17 POST WAR, AMERICAN BUSINESS An assembly line is a manufacturing process in which parts (usually interchangeable parts) are added to a product in a sequential manner.manufacturing interchangeable parts The best known form of the assembly line, the moving assembly line, was realized into practice by Ford Motor Company between 1908 and 1915, and made famous in the following decade by the social ramifications of mass production, such as the affordability of the Ford Model T and the introduction of high wages for Ford workers.Ford Motor Company mass productionFord Model T



20 THE MODEL T, FORD first affordable automobile, the car that "put America on wheels"

21 THE AUTOMOBILE “I will build a car for the great multitude. It will be large enough for the family, but small enough for the individual to run and care for. It will be constructed of the best materials, by the best men to be hired, after the simplest designs that modern engineering can devise. But it will be low in price that no man making a good salary will be unable to own one-and enjoy with his family the blessing of hours of pleasure in God's great open spaces.” HENRY FORD

22 IMPACT OF AUTOMOBILE PAVED ROADS Route 66, "Main Street of America" or the "Mother Road"

23 CULTURAL EXPRESSIONS, 1920S JAZZ, an American musical art form which originated in the beginning of the 20th century in black-American communities in the Southern United States from a confluence of African and European music traditions.musicalAmericanSouthern United StatesAfrican European


25 LOUIS ARMSTRONG, American jazz trumpeter and singer.jazztrumpeter

26 IRVING BERLIN Irving Berlin (11 May 1888 – 22 September 1989) was a Russian-born American composer and lyricist, and one of the most prolific American songwriters in history. Berlin was one of the few Tin Pan Alley/Broadway songwriters who wrote both lyrics and music for his songs.composerlyricistTin Pan AlleyBroadway

27 "God Bless America", "White Christmas", "Anything You Can Do", "There's No Business Like Show Business"God Bless AmericaWhite ChristmasAnything You Can DoThere's No Business Like Show Business

28 TIN PAN ALLEY Tin Pan Alley is the name given to the collection of New York City-centered music publishers and songwriters who dominated the popular music of the United States in the late 19th century and early 20th century.New York Citymusic publisherssongwriterspopular musicUnited States Tin Pan Alley was originally a specific place in New York City, West 28th Street between Fifth and Sixth Avenue. Derogatory reference to the sound made by many pianos all playing different tunes in this small urban areapianos “Banging tin pans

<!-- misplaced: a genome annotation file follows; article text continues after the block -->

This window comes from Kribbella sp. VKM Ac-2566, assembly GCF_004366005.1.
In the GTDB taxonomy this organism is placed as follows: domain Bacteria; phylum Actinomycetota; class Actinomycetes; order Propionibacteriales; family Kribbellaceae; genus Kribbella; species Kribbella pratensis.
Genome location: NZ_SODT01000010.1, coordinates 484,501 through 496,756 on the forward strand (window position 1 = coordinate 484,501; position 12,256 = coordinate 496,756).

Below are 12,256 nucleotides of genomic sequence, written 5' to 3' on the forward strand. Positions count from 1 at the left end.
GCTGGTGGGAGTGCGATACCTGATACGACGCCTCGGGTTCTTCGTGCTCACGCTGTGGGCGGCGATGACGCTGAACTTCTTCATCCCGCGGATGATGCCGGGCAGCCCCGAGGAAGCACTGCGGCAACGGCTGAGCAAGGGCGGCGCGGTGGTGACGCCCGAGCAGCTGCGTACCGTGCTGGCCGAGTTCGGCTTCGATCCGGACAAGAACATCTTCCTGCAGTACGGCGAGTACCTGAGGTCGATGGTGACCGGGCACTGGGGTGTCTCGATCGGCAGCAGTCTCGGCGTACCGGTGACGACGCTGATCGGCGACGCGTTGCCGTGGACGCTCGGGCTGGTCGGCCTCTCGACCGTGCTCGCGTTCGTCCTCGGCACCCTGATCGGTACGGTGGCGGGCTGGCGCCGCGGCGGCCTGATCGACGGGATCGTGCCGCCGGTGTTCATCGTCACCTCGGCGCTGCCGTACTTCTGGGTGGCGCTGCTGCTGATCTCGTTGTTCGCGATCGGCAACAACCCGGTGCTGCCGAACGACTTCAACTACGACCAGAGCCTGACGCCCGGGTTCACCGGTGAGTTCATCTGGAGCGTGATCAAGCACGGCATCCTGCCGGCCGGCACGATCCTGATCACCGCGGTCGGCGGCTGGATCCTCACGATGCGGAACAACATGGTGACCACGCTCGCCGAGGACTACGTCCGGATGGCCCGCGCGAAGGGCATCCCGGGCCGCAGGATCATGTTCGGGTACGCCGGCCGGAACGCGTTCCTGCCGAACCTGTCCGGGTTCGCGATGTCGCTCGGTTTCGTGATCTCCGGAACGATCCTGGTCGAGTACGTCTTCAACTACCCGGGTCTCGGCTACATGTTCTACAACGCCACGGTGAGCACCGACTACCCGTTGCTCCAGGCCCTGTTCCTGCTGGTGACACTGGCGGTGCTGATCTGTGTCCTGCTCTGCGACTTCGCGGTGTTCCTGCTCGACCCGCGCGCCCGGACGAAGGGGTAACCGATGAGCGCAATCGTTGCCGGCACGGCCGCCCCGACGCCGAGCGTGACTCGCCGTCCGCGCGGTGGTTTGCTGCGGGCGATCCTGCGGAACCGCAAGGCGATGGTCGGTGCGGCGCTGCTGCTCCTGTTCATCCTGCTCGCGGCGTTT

29 HARLEM RENAISSANCE The Harlem Renaissance Centered in the Harlem neighborhood of New York CityHarlemNew York City Impacted urban centers throughout the United States across the cultural spectrum (literature, drama, music, visual art, dance) and also in the realm of social thought (sociology, historiography, philosophy) artists and intellectuals found new ways to explore the historical experiences of black America and the contemporary experiences of black life in the urban North.North Challenged white paternalism and racism African-American artists and intellectuals rejected imitating the styles of Europeans and white Americans and instead celebrated black dignity and creativity. LANGSTON HUGHES, FAMOUS POET OF THE MOVEMENT

30 HARLEM RENAISSANCE, LANGSTON HUGHES poetpoet, columnist, dramatist, essayist, lyricist, novelist, social activist, writercolumnist dramatistessayist lyricistnovelist social activistwriter

31 (1923) 1 Droning a drowsy syncopated tune, 2 Rocking back and forth to a mellow croon, 3 I heard a Negro play. 4 Down on Lenox Avenue the other night 5 By the pale dull pallor of an old gas light 6 He did a lazy sway.... 7 He did a lazy sway.... 8 To the tune o' those Weary Blues. 9 With his ebony hands on each ivory key 10 He made that poor piano moan with melody. 11 O Blues! 12 Swaying to and fro on his rickety stool 13 He played that sad raggy tune like a musical fool. 14 Sweet Blues! 15 Coming from a black man's soul. 16 O Blues! 17 In a deep song voice with a melancholy tone 18 I heard that Negro sing, that old piano moan-- 19 "Ain't got nobody in all this world, 20 Ain't got nobody but ma self.

32 21 I's gwine to quit ma frownin' 22 And put ma troubles on the shelf." 23 Thump, thump, thump, went his foot on the floor. 24 He played a few chords then he sang some more-- 25 "I got the Weary Blues 26 And I can't be satisfied. 27 Got the Weary Blues 28 And can't be satisfied-- 29 I ain't happy no mo' 30 And I wish that I had died." 31 And far into the night he crooned that tune. 32 The stars went out and so did the moon. 33 The singer stopped playing and went to bed 34 While the Weary Blues echoed through his head. 35 He slept like a rock or a man that's dead.

33 Summary: The speaker of Langston Hughes's "The Weary Blues" describes an evening of listening to a blues musician in Harlem. With its diction, its repetition of lines and its inclusion of blues lyrics, the poem evokes the mournful tone and tempo of blues music and gives readers an appreciation of the state of mind of the blues musician in the poem.

34 THE ROARING TWENTIES Roaring Twenties is a phrase used to describe the 1920s, principally in North America, that emphasizes the period's social, artistic, and cultural dynamism. 'Normalcy' returned to politics in the wake of World War I, jazz music blossomed, the flapper redefined modern womanhoodNorth AmericaNormalcyWorld War Ijazz musicflapper

35 THE ROARING TWENTIES… THE JAZZ AGE F. SCOTT FITZGERALD, THE GREAT GATSBY THE HARLEM RENAISSANCE CHARLES LINDBERGH, SPIRIT OF ST. LOUIS BABE RUTH, MLB PROHIBITION, BOOTLEGGERS, SPEAKEASIES FLAPPERS, in the 1920s referred to a "new breed" of young women who wore short skirts, bobbed their hair, listened to the new Jazz musicwomenbobbedthe new Jazz music